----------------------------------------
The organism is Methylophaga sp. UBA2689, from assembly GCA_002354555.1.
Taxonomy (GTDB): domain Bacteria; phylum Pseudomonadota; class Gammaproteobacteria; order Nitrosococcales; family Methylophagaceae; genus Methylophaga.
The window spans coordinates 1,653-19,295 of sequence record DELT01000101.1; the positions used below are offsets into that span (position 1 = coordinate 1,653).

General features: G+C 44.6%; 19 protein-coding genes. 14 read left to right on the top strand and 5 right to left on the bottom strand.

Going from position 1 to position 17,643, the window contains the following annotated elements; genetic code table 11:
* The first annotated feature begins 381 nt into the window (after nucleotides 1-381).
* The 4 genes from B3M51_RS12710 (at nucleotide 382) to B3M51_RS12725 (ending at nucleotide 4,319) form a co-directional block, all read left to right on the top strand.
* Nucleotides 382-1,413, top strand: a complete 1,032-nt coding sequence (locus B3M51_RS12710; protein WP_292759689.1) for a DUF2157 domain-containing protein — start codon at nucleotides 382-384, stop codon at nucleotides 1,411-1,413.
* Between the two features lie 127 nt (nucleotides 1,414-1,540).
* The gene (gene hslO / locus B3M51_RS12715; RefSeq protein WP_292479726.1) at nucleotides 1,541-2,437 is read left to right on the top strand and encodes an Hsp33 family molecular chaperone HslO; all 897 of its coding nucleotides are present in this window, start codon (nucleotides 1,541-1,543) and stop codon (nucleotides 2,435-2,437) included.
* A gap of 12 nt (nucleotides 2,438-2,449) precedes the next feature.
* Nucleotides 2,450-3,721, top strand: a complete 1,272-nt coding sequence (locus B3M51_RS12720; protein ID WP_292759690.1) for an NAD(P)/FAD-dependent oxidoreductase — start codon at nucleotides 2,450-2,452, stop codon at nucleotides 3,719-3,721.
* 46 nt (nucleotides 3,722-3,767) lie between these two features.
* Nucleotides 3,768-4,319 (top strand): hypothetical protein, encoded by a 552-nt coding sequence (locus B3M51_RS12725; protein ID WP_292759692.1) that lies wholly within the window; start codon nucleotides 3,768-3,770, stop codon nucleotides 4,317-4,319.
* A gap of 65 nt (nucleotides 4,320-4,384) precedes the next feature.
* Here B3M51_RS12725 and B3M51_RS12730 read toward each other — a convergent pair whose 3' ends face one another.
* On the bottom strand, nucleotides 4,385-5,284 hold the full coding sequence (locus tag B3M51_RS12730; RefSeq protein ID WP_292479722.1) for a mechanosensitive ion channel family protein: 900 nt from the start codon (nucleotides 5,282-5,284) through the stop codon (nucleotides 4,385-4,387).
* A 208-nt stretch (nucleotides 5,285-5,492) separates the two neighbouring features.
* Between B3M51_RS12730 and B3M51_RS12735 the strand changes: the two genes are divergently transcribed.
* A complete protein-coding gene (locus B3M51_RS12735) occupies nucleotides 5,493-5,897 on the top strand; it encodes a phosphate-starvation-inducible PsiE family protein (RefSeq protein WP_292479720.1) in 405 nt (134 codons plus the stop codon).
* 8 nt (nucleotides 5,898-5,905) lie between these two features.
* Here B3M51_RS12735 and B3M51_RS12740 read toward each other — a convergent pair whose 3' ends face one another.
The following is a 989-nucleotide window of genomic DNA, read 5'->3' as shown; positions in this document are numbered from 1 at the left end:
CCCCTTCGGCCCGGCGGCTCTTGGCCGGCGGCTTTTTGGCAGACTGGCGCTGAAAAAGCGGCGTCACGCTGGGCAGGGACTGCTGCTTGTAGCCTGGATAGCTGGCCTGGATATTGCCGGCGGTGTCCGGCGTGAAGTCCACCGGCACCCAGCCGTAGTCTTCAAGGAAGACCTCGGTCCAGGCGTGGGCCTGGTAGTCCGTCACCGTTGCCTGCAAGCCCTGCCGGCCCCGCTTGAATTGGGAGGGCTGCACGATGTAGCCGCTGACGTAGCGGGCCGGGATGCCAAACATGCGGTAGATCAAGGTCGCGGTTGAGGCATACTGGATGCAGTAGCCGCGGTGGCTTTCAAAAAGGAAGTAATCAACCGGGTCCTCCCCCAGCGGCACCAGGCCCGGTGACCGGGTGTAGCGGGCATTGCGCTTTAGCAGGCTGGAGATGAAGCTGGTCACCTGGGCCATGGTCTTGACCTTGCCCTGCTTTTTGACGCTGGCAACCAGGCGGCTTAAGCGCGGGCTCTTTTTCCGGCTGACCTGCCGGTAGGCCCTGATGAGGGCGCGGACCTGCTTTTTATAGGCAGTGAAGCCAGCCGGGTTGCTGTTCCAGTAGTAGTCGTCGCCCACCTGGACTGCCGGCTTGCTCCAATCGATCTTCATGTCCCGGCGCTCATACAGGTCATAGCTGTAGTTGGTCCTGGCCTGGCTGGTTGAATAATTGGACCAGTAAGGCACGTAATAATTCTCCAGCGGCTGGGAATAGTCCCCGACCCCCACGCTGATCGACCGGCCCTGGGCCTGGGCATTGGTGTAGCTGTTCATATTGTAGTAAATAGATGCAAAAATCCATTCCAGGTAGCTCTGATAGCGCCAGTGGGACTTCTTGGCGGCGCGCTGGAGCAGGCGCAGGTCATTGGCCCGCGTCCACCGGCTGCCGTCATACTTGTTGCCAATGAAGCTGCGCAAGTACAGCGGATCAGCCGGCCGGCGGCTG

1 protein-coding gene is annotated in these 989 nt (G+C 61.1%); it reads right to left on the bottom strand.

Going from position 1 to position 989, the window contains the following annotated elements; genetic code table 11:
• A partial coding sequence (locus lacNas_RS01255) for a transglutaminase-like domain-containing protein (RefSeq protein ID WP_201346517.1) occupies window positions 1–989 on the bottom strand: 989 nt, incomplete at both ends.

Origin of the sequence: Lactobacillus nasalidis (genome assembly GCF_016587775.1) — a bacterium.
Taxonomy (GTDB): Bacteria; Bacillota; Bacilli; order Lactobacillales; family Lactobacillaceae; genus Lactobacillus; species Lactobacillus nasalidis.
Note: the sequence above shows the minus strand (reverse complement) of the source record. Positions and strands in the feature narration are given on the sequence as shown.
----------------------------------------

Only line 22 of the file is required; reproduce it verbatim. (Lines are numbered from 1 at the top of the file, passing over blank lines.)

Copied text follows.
* Here B3M51_RS12735 and B3M51_RS12740 read toward each other — a convergent pair whose 3' ends face one another.